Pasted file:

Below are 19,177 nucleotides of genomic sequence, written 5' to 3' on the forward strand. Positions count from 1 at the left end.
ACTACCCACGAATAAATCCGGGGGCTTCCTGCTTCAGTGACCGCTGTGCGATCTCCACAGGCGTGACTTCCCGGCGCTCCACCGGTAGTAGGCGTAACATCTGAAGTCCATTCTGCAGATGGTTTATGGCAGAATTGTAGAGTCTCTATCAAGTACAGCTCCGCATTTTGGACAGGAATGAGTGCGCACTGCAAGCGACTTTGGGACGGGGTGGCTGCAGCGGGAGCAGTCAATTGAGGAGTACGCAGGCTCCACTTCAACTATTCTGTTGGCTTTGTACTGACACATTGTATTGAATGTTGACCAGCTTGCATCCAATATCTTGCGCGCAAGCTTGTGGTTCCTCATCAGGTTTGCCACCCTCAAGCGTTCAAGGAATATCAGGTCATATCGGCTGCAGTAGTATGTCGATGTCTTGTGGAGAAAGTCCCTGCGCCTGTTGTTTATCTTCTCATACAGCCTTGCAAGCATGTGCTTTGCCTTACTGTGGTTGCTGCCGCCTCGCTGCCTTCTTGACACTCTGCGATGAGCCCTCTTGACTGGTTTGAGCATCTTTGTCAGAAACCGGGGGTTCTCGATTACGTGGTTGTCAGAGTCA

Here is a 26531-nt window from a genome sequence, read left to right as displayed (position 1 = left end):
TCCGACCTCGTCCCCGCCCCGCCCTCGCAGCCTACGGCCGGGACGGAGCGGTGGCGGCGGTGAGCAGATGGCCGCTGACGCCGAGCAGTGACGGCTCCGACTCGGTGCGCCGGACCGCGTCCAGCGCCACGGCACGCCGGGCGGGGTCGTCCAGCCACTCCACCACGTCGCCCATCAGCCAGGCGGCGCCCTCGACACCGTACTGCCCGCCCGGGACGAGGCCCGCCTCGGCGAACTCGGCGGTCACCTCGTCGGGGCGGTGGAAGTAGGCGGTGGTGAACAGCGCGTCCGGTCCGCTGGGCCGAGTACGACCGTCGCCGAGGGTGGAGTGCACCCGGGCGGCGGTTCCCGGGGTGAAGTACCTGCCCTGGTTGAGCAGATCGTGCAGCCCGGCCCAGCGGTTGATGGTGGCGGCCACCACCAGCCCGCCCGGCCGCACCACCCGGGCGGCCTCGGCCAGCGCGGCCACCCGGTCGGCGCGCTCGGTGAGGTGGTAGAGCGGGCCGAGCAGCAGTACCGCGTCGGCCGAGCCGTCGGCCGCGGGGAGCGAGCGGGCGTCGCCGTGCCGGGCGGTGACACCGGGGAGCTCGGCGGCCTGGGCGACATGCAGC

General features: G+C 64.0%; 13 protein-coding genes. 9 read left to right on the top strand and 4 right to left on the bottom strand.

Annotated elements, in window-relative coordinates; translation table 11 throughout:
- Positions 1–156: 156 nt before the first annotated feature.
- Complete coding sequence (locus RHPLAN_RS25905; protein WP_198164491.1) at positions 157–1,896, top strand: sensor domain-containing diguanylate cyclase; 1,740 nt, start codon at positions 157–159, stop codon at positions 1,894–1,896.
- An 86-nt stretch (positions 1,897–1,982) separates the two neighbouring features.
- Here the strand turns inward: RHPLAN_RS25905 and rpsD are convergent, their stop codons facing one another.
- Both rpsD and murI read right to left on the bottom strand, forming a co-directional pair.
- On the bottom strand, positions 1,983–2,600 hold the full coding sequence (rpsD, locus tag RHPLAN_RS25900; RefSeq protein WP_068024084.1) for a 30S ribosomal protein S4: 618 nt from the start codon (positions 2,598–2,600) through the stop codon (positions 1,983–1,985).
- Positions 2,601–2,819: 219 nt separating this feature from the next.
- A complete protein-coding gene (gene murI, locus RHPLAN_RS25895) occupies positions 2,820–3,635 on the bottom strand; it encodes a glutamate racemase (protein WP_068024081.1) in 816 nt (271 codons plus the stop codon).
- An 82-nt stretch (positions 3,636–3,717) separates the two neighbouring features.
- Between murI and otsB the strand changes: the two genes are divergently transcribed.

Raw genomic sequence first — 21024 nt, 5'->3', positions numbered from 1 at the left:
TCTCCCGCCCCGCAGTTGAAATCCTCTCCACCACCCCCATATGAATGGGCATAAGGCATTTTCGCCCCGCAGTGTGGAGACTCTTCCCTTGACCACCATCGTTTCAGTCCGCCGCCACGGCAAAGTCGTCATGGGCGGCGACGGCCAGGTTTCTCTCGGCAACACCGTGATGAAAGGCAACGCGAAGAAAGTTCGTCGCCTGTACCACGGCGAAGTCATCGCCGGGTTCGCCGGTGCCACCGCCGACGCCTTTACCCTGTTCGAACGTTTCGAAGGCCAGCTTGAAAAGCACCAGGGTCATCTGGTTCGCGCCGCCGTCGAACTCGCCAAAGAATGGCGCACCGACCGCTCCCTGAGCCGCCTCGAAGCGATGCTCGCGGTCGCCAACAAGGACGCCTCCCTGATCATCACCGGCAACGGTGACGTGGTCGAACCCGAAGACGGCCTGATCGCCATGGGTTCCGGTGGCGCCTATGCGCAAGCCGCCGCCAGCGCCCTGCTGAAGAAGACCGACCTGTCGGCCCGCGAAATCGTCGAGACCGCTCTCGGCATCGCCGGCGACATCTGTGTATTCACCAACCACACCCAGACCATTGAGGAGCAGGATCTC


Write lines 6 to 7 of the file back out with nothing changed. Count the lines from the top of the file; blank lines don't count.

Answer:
Annotated elements, in window-relative coordinates; translation table 11 throughout:
- Positions 1–156: 156 nt before the first annotated feature.